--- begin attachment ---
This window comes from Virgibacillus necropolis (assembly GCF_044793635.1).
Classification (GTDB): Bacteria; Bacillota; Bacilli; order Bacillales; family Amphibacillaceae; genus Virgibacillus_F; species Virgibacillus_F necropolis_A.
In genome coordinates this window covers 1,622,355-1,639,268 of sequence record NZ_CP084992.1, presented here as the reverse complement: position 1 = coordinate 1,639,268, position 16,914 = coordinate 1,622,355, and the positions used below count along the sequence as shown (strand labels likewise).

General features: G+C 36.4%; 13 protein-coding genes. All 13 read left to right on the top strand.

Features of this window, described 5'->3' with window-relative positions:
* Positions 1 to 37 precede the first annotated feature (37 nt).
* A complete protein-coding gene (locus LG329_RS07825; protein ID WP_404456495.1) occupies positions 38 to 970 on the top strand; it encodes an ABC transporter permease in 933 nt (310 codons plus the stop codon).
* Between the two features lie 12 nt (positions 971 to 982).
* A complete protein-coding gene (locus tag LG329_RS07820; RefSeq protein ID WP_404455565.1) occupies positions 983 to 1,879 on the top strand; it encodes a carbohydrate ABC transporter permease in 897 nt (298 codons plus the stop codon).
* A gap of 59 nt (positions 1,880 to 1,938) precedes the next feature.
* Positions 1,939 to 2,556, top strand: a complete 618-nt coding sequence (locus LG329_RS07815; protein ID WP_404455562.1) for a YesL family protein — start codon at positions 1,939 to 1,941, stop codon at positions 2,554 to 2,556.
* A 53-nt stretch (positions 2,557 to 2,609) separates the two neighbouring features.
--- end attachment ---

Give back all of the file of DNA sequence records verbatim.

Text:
This window comes from Virgibacillus necropolis (assembly GCF_044793635.1).
Classification (GTDB): Bacteria; Bacillota; Bacilli; order Bacillales; family Amphibacillaceae; genus Virgibacillus_F; species Virgibacillus_F necropolis_A.
In genome coordinates this window covers 1,622,355-1,639,268 of sequence record NZ_CP084992.1, presented here as the reverse complement: position 1 = coordinate 1,639,268, position 16,914 = coordinate 1,622,355, and the positions used below count along the sequence as shown (strand labels likewise).

General features: G+C 36.4%; 13 protein-coding genes. All 13 read left to right on the top strand.

Features of this window, described 5'->3' with window-relative positions:
* Positions 1 to 37 precede the first annotated feature (37 nt).
* A complete protein-coding gene (locus LG329_RS07825; protein ID WP_404456495.1) occupies positions 38 to 970 on the top strand; it encodes an ABC transporter permease in 933 nt (310 codons plus the stop codon).
* Between the two features lie 12 nt (positions 971 to 982).
* A complete protein-coding gene (locus tag LG329_RS07820; RefSeq protein ID WP_404455565.1) occupies positions 983 to 1,879 on the top strand; it encodes a carbohydrate ABC transporter permease in 897 nt (298 codons plus the stop codon).
* A gap of 59 nt (positions 1,880 to 1,938) precedes the next feature.
* Positions 1,939 to 2,556, top strand: a complete 618-nt coding sequence (locus LG329_RS07815; protein ID WP_404455562.1) for a YesL family protein — start codon at positions 1,939 to 1,941, stop codon at positions 2,554 to 2,556.
* A 53-nt stretch (positions 2,557 to 2,609) separates the two neighbouring features.